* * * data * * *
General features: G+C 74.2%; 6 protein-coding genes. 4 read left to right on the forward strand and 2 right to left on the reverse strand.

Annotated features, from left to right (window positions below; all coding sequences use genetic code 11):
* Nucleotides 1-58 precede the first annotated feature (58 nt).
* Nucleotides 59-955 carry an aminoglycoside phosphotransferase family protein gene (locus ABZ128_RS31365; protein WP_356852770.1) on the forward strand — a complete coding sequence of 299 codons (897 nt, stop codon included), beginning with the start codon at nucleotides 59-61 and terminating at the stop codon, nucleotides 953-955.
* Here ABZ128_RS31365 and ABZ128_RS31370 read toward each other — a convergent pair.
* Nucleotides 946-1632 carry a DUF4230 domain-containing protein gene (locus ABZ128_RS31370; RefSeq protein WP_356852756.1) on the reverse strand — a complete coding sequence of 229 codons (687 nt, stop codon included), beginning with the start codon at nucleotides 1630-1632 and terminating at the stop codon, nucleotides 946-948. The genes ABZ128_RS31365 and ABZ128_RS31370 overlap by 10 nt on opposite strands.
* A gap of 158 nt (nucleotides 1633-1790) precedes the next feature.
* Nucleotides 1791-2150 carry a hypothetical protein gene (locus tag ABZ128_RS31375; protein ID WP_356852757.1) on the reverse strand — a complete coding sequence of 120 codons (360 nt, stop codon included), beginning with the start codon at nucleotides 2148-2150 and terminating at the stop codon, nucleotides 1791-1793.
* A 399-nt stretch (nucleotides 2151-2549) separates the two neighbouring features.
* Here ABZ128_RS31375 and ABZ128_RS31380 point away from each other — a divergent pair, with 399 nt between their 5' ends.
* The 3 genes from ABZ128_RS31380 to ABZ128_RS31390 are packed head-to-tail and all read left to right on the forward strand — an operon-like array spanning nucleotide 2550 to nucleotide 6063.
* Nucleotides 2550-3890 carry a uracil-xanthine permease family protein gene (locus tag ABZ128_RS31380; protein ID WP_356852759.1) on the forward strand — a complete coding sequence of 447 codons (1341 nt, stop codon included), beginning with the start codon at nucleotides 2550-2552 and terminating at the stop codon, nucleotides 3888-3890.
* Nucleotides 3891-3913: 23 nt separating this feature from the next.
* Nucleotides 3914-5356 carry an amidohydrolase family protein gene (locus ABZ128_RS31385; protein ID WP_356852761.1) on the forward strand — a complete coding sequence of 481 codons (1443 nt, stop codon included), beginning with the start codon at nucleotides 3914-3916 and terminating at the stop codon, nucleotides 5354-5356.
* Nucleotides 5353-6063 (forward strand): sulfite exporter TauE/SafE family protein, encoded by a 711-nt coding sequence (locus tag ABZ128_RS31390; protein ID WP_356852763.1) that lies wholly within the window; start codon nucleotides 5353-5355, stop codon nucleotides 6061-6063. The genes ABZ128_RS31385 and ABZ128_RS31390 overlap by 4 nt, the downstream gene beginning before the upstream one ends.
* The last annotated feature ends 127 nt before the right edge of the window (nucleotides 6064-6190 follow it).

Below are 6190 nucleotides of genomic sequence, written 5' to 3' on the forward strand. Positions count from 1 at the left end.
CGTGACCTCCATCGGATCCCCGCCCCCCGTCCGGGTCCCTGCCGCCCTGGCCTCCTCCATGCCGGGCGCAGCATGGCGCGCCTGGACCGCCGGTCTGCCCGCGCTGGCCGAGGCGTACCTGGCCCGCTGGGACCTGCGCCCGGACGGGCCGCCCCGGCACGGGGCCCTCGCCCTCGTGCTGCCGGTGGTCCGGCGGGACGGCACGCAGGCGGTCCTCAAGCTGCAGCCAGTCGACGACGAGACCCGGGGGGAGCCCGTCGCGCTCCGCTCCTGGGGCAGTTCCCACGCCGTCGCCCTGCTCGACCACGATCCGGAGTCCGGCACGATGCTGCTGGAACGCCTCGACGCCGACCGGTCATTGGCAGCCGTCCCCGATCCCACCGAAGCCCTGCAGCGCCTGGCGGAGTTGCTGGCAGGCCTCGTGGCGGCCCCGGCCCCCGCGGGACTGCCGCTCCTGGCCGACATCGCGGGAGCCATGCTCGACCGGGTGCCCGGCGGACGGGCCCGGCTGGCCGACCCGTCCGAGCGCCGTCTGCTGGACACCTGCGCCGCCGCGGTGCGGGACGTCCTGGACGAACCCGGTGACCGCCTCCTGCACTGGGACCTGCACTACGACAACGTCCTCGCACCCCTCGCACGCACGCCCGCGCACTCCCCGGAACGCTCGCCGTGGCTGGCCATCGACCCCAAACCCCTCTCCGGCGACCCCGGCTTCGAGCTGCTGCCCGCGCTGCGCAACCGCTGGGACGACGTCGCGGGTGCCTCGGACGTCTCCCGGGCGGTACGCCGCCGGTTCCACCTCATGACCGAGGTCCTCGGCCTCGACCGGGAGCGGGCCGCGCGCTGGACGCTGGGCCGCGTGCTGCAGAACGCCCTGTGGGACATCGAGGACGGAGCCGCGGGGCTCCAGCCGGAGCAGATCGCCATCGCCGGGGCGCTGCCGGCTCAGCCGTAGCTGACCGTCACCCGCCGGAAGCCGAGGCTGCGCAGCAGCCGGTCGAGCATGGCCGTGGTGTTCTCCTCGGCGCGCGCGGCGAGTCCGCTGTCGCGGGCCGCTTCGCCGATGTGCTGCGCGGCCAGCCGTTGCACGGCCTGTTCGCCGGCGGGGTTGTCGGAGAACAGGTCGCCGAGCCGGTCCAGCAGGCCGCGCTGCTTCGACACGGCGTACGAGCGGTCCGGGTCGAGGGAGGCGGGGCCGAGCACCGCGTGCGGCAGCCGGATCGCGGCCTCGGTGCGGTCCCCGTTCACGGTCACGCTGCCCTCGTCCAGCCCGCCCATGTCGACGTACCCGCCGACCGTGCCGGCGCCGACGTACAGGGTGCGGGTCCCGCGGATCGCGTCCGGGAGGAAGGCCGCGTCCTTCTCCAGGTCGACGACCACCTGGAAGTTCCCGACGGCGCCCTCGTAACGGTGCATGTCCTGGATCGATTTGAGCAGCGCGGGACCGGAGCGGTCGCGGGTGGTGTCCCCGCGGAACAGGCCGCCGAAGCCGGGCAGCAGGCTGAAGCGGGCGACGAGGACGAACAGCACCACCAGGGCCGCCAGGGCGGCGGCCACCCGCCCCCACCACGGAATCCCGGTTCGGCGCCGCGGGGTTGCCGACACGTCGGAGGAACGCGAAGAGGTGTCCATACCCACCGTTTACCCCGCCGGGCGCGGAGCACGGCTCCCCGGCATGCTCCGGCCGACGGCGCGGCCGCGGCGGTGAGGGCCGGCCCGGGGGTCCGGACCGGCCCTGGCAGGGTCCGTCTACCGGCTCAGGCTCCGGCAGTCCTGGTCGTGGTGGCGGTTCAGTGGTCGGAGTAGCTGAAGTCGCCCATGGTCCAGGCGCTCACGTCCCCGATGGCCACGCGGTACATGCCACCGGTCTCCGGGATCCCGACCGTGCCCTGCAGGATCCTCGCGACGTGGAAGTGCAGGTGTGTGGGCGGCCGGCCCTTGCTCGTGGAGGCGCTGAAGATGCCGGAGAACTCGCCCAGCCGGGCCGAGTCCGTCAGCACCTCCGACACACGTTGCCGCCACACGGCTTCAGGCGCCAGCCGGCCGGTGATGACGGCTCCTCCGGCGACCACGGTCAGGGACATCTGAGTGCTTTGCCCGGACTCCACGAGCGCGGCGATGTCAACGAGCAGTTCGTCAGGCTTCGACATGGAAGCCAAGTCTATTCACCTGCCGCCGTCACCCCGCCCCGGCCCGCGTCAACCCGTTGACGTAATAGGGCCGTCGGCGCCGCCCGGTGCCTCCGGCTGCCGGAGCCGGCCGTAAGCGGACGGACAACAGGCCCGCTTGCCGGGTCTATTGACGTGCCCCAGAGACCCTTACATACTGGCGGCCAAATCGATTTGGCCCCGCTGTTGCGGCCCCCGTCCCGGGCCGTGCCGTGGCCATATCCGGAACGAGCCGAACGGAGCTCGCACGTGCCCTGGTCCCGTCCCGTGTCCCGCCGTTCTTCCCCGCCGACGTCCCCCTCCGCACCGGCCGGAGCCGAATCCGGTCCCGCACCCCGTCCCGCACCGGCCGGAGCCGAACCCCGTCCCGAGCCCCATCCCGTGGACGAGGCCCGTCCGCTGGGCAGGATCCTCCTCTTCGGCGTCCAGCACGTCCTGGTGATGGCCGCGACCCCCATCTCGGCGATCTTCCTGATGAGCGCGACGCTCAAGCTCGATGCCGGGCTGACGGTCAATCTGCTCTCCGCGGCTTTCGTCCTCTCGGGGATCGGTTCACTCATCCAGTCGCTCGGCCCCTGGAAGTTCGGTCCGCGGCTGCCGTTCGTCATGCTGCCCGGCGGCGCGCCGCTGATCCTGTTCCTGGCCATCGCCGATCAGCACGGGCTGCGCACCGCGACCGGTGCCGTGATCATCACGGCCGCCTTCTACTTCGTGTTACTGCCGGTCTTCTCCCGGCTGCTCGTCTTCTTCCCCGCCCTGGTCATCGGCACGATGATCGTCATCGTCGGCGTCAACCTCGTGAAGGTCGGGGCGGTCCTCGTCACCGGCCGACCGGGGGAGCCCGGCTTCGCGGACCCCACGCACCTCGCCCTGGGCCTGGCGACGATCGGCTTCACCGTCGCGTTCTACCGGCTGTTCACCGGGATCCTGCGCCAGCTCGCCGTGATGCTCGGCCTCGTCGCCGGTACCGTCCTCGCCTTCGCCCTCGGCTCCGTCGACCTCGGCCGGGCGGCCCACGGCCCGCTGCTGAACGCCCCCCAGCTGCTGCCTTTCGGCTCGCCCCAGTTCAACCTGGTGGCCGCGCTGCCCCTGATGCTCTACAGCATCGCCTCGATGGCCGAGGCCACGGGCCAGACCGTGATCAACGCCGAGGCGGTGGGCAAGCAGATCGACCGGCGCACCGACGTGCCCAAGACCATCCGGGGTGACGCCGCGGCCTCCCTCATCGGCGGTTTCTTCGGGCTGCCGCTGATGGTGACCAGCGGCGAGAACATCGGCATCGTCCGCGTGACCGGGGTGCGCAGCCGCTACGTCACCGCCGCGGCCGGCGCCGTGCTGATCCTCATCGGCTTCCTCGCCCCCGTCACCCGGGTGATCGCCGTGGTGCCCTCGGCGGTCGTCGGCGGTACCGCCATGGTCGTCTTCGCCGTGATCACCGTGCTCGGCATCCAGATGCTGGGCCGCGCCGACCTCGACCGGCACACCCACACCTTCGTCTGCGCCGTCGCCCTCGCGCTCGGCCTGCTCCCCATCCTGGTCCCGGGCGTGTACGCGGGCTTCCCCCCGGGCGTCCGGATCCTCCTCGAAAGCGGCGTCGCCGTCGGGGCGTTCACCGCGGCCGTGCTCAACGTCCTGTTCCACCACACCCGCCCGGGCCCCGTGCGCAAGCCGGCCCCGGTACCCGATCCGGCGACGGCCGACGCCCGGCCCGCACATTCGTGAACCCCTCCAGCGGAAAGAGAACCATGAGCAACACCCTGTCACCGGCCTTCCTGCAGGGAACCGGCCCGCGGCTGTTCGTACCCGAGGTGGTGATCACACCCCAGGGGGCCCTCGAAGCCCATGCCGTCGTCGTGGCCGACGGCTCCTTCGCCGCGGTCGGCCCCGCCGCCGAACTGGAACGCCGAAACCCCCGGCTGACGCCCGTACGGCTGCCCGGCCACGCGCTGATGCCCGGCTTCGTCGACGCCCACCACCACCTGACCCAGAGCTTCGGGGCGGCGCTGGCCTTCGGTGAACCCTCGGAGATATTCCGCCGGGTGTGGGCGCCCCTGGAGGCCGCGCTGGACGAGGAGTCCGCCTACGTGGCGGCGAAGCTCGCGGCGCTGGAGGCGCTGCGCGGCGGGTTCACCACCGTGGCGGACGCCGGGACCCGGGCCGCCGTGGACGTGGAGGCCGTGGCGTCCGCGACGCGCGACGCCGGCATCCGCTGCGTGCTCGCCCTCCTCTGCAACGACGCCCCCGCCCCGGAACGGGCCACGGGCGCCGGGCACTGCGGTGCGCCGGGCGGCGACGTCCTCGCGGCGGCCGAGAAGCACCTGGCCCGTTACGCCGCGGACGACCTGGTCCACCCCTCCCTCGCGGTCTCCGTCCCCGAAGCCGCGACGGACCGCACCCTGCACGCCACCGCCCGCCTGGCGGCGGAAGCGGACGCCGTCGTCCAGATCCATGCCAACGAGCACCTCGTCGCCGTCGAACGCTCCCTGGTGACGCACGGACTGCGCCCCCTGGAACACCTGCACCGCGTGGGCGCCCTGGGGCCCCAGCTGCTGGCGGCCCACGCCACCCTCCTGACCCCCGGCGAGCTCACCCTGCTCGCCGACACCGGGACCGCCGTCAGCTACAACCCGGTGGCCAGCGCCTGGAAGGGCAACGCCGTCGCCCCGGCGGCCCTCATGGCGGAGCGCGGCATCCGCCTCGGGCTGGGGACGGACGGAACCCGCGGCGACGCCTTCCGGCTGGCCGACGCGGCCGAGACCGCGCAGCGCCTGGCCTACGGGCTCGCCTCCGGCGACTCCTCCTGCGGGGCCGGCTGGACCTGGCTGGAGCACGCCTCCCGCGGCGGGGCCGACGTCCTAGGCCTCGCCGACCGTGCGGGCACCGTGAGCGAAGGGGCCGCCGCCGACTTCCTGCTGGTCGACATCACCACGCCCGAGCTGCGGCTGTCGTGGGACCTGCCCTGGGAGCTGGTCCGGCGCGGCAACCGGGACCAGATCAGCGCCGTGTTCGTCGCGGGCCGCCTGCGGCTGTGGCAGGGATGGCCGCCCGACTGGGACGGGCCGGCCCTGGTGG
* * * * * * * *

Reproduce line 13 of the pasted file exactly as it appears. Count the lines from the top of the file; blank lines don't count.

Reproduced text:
* Nucleotides 3891-3913: 23 nt separating this feature from the next.